Catholic social doctrine sheds light on how to combat gun violence

This article appears in the Gun Violence feature series. View the full series.

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A young woman mourns in front of a memorial to mass shooting victims Feb. 25 at Marjory Stoneman Douglas High School in Parkland, Florida. (CNS/Reuters/Angel Valentin)
A young woman mourns in front of a memorial to mass shooting victims Feb. 25 at Marjory Stoneman Douglas High School in Parkland, Florida. (CNS/Reuters/Angel Valentin)

In the face of yet another mass shooting, this time at a Florida high school, and the suffering that attack occasioned, the Catholic Church brings both its prayers and its belief that death is not a wall but a door.

We should not jeer at the ability of prayer to ground solidarity, nor at the power of belief to, over time, heal the wounds that death inflicts. In the face of a natural disaster, there is little else we humans can do. But these mass shootings are not natural disasters, and prayer and belief, though essential, are not enough, because there is something morally bankrupt about mourning the dead, incident after incident, without also taking steps to ensure that it is harder to carry out another such attack in the future.

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The Catholic Church brings gifts to this latter task as well. The pillars of Catholic social doctrine — human life and dignity, solidarity, subsidiarity, charity — all shed light on how to combat the scourge of gun violence and to do so in a way that no one who values sportsmanship and hunting need worry.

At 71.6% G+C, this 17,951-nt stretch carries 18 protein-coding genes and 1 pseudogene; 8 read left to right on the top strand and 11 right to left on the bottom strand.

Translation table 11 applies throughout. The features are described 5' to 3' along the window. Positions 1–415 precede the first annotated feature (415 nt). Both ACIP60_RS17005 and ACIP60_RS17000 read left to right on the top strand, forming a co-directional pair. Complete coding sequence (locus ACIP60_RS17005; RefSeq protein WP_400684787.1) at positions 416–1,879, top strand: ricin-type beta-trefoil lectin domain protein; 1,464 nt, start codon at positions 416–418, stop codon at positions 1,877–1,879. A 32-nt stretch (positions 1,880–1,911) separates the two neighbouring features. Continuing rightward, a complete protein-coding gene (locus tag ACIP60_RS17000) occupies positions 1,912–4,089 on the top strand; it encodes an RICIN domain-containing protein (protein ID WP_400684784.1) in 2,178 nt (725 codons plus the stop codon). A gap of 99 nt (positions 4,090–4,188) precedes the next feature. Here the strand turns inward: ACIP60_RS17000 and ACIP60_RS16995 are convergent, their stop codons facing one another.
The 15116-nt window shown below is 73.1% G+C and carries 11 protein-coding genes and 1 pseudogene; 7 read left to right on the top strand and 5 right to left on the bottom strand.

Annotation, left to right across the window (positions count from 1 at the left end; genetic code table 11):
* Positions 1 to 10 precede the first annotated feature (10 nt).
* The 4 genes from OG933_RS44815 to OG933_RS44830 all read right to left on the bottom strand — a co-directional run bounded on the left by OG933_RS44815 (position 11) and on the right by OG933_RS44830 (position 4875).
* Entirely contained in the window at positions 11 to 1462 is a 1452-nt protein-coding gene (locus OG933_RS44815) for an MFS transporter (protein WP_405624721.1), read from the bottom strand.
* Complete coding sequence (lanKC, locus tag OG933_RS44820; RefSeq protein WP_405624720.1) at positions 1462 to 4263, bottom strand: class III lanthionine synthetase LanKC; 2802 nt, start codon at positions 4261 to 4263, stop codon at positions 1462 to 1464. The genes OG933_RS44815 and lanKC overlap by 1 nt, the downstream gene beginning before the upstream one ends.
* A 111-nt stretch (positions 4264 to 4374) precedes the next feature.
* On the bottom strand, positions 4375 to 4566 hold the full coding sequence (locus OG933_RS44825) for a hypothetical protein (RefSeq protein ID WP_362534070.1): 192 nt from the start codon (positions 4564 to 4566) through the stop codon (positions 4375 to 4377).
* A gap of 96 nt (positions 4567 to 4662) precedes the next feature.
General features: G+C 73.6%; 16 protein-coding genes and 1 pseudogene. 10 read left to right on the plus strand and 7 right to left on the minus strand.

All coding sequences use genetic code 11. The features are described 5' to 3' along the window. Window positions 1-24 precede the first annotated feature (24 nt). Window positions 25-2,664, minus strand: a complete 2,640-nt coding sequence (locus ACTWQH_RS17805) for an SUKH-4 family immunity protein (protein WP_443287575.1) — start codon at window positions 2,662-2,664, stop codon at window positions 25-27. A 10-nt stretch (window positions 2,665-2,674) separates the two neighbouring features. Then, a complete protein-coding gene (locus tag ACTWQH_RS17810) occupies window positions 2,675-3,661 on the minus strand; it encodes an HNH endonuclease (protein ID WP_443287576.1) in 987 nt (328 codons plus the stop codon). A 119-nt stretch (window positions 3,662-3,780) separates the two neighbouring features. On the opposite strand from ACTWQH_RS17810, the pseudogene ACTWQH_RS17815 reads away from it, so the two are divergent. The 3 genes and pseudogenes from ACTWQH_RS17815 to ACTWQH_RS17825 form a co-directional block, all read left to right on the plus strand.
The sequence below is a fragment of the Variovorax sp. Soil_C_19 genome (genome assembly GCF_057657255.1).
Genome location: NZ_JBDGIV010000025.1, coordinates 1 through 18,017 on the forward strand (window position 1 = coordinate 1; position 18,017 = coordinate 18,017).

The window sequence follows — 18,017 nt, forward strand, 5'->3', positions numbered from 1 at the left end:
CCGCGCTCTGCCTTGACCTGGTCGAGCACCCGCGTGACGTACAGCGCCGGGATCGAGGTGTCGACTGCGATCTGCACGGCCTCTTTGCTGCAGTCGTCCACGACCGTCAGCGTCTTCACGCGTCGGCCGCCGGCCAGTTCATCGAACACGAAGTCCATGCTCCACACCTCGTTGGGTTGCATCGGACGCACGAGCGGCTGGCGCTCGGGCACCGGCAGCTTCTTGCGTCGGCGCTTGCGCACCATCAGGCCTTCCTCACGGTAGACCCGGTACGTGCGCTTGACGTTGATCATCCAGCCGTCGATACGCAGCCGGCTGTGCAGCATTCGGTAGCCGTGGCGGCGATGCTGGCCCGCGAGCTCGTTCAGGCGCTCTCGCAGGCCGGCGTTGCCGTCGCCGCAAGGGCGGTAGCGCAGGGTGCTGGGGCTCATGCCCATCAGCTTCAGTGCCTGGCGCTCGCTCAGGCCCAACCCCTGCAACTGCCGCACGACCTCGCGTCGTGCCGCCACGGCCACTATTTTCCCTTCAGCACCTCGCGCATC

The application of some of these ideas drawn from Catholic social doctrine are not difficult to ascertain: The most basic principle of Catholic social thought is that every human person is endowed by God with life and dignity, and the degree to which life is protected and dignity is enhanced is the exact measure of justice in a society. The fact that the United States, alone among the large industrialized nations, suffers from these repeated mass shootings is an affront to human life and dignity of the most basic and obvious sort.

Similarly, charity demands that we not only seek to avoid future tragedies on behalf of potential victims, but also on behalf of potential perpetrators: It is not charity to place a gun in the hands of a mentally unstable individual, giving him the means to commit a crime and earn just punishment, when what he needs is treatment.

I should like to focus on solidarity and subsidiarity, however, and see how they can guide our thoughts about how to curb gun violence.

Solidarity is nothing more than the recognition that we humans are bound together, that however great our individual efforts, achievements and disappointments, we bear some responsibility for our fellows, and not just for ourselves, that we are in this together. For Christians, it is rooted in the further idea that we are made in the image and likeness of a triune God, and so there is relationship even at the very essence of reality, the Godhead.

Subsidiarity is the idea that the solution to any given social problem is best made at the lowest possible level of social organization and the highest level necessary. Further, because the Latin root is subsidium, or help, whence we get the word subsidy, subsidiarity is about how the different levels of a society, from the family, through intermediate social bodies, and up to the level of government, can help one another to achieve the common good.